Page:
14. ^ a b Christian, Darrel; Jacobsen, Sally A.; Minthorn, David, eds. (2013). The Associated Press Stylebook and Briefing on Media Law. New York, NY: Basic Books. p. 112. ISBN 9780465082995. 
  15. ^ "The State of Hawaii - An Introduction to the Aloha State from". Netstate.Com. Retrieved 2012-07-22. 
  16. ^ "The State of Illinois - An Introduction to the Prairie State from". Netstate.Com. Retrieved 2012-07-22. 
  17. ^ The term Hoosier is the official state designation for a state resident, but not used by the US GPO. The term was once considered derogatory, but is now a point of pride for Hoosiers. See the Indiana Historical Bureau article entitled What is a Hoosier? for the origin of the term.
  18. ^ "The State of Iowa". Netstate.com. 
  19. ^ "The State of Kansas - An Introduction to the Sunflower State from". Netstate.Com. Retrieved 2012-07-22. 
  20. ^ Corncracker - Definition and More from the Free Merriam-Webster Dictionary
  21. ^ The World Almanac and Book of Facts 2007. New York: World Almanac Books. 2006. ISBN 978-0-88687-995-2. 
  22. ^ "Mainiac". Time. June 20, 1938.  (term used in reference to Maine author Kenneth Roberts)
  23. ^ "Massachusetts General Laws, Chapter 2, Section 35: Designation of citizens of commonwealth". The Commonwealth of Massachusetts. Retrieved 2008-02-29. : "Bay Staters shall be the official designation of citizens of the commonwealth."
  24. ^ Collections. Boston: Massachusetts Historical Society. 1877. p. 435. 
  25. ^ Jones, Thomas (1879). DeLancey, Edward Floyd, ed. History of New York During the Revolutionary War. New York: New York Historical Society. p. 465. 
  26. ^ Nagy, Naomi; Irwin, Patricia (July 2010). "Boston (r): Neighbo(r)s nea(r) and fa(r)". Language Variation and Change 22 (2): 270. 
  27. ^ "The State of Michigan". Netstate.com. 
  28. ^ Marckwardt, Albert H. (1952). "Wolverine and Michigander". Michigan Alumnus Quarterly Review. LVIII: 203–8. 
  29. ^ Sperber, Hans (February 1954). "Words and Phrases in American Politics: Michigander". American Speech 29 (1): 21–7. doi:10.2307/453592. 
  30. ^ "The State of Michigan - An Introduction to the Great Lakes State from". Netstate.Com. Retrieved 2012-07-22. 
  31. ^ "MDE - Michigan Glossary". Michigan.gov. 2008-01-30. Retrieved 2012-07-22. 
  32. ^ "The State of New Hampshire - An Introduction to the Granite State from". Netstate.Com. 2009-04-13. Retrieved 2012-07-22. 
  33. ^ Merriam-Webster Dictionary
  34. ^ New York Knicks, What's a Knickerbocker?
  35. ^ Powell, William S. (March 1982). "What's in a Name?: Why We're All Called Tar Heels". Tar Heel (Tar Heel Magazine, Inc.). OCLC 005457348. Retrieved 2009-07-17.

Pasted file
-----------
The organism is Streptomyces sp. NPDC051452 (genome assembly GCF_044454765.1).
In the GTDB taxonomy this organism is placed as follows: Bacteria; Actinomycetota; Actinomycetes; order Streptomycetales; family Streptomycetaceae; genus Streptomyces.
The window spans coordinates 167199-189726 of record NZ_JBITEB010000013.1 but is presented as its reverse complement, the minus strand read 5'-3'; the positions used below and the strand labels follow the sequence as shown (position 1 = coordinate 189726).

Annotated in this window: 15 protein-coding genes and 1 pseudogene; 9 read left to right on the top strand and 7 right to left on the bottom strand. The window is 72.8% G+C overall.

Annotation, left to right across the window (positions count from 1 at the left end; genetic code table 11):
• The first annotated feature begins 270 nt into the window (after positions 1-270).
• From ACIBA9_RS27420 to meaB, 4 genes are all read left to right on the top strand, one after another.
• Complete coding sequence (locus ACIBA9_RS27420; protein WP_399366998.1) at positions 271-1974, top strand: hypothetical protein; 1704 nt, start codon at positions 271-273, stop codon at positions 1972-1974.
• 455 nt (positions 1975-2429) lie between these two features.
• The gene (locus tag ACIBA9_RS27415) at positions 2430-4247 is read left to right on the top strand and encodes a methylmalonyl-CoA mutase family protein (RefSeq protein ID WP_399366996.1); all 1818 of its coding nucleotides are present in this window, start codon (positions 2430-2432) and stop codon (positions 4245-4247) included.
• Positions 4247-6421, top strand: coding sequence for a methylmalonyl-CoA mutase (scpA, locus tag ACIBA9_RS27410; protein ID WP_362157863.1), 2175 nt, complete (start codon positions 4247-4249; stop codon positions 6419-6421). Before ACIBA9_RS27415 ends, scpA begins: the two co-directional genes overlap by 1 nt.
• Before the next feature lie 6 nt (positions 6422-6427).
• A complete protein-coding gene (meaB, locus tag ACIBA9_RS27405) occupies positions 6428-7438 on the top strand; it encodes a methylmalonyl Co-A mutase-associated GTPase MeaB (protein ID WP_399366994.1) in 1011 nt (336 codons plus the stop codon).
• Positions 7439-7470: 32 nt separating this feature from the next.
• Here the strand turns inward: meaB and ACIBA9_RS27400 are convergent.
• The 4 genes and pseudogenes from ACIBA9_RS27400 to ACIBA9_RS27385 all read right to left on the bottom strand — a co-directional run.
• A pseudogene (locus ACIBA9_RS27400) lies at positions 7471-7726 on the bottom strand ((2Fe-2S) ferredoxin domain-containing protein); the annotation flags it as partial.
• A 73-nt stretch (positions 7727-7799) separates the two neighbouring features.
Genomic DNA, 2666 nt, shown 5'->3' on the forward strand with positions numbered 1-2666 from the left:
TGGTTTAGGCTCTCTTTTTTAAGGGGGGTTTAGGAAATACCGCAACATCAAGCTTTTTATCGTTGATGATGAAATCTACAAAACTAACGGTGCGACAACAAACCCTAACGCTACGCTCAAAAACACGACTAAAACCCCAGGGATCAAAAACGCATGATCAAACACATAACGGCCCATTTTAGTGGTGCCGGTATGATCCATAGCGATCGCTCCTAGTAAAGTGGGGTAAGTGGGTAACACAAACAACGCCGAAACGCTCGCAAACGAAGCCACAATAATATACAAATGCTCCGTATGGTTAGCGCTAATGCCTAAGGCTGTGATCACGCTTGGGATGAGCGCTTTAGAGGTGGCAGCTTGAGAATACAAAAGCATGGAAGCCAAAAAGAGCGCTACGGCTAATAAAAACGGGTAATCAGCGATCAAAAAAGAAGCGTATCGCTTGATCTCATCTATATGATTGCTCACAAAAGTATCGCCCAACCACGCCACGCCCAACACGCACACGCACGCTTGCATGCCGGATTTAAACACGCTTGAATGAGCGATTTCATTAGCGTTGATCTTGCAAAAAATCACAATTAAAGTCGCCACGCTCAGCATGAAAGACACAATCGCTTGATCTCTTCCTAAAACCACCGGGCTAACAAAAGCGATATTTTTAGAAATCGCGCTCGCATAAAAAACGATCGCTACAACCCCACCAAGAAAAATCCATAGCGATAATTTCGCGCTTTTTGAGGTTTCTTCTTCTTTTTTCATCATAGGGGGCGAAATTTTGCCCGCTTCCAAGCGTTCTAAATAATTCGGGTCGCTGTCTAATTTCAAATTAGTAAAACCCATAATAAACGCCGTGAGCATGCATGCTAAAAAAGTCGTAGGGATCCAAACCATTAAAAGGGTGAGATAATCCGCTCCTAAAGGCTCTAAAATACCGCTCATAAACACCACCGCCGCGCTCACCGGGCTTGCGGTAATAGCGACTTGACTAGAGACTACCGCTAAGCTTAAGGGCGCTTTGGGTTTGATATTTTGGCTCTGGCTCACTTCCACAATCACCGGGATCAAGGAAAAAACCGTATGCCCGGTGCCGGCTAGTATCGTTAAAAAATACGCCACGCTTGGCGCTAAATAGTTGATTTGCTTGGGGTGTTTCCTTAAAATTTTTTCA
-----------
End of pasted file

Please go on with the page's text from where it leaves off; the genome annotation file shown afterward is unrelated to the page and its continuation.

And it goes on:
36. ^ "The State of Ohio - An Introduction to the Buckeye State from". Netstate.Com. Retrieved 2012-07-22. 
  37. ^ Stewart, Roy P. (December 20, 1968). "Postal Card Proves Sooners Were 'Okies' Way Back In 1907". The Daily Oklahoman. p. 9, col. 2. Now comes Mrs. Agness Hooks of Thomas with a postal card mailed at Newcastle, Ind. in 1907, address to a Miss Agness Kirkbridge, with the salutation: 'Hello Okie — Will see you next Monday night.' Signed: Myrtle M. Pence. Mrs. Hooks says Agness Kirkbridge was an aunt of hers. The Kirkbridge family came to Oklahoma Territory in 1904 and settled south of Custer City. 
  38. ^ "The State of Oklahoma - An Introduction to the Sooner State from". Netstate.Com. Retrieved 2012-07-22. 
  39. ^ "History of". Luzerne County. Retrieved 2012-07-22. 
  40. ^ "The Providence Journal | Rhode Island breaking news, sports, politics, business, entertainment, weather and traffic - providencejournal.com - Providence Journal". Projo.com. 2012-07-17. Retrieved 2012-07-22. [dead link]
  41. ^ http://www.sciway.net/hist/sandlapper.html
  42. ^ "The State of Tennessee - An Introduction to the Volunteer State from". Netstate.Com. Retrieved 2012-07-22. 
  43. ^ de la Teja, Jesus F. (1997). "The Colonization and Independence of Texas: A Tejano Perspective". In Rodriguez O., Jaime E.; Vincent, Kathryn. Myths, Misdeeds, and Misunderstandings: The Roots of Conflict in U.S.–Mexican Relations. Wilmington, DE: Scholarly Resources Inc. p. 79. ISBN 0-8420-2662-2. 
  44. ^ Kapler, Joseph, Jr. (Spring 2002). On Wisconsin Icons: When You Say 'Wisconsin', What Do You Say?. Wisconsin Historical Society. pp. 18–31. Retrieved 2009-04-29. 
  45. ^ Foamation: About Us. Foamation. Retrieved 2009-04-29. [dead link]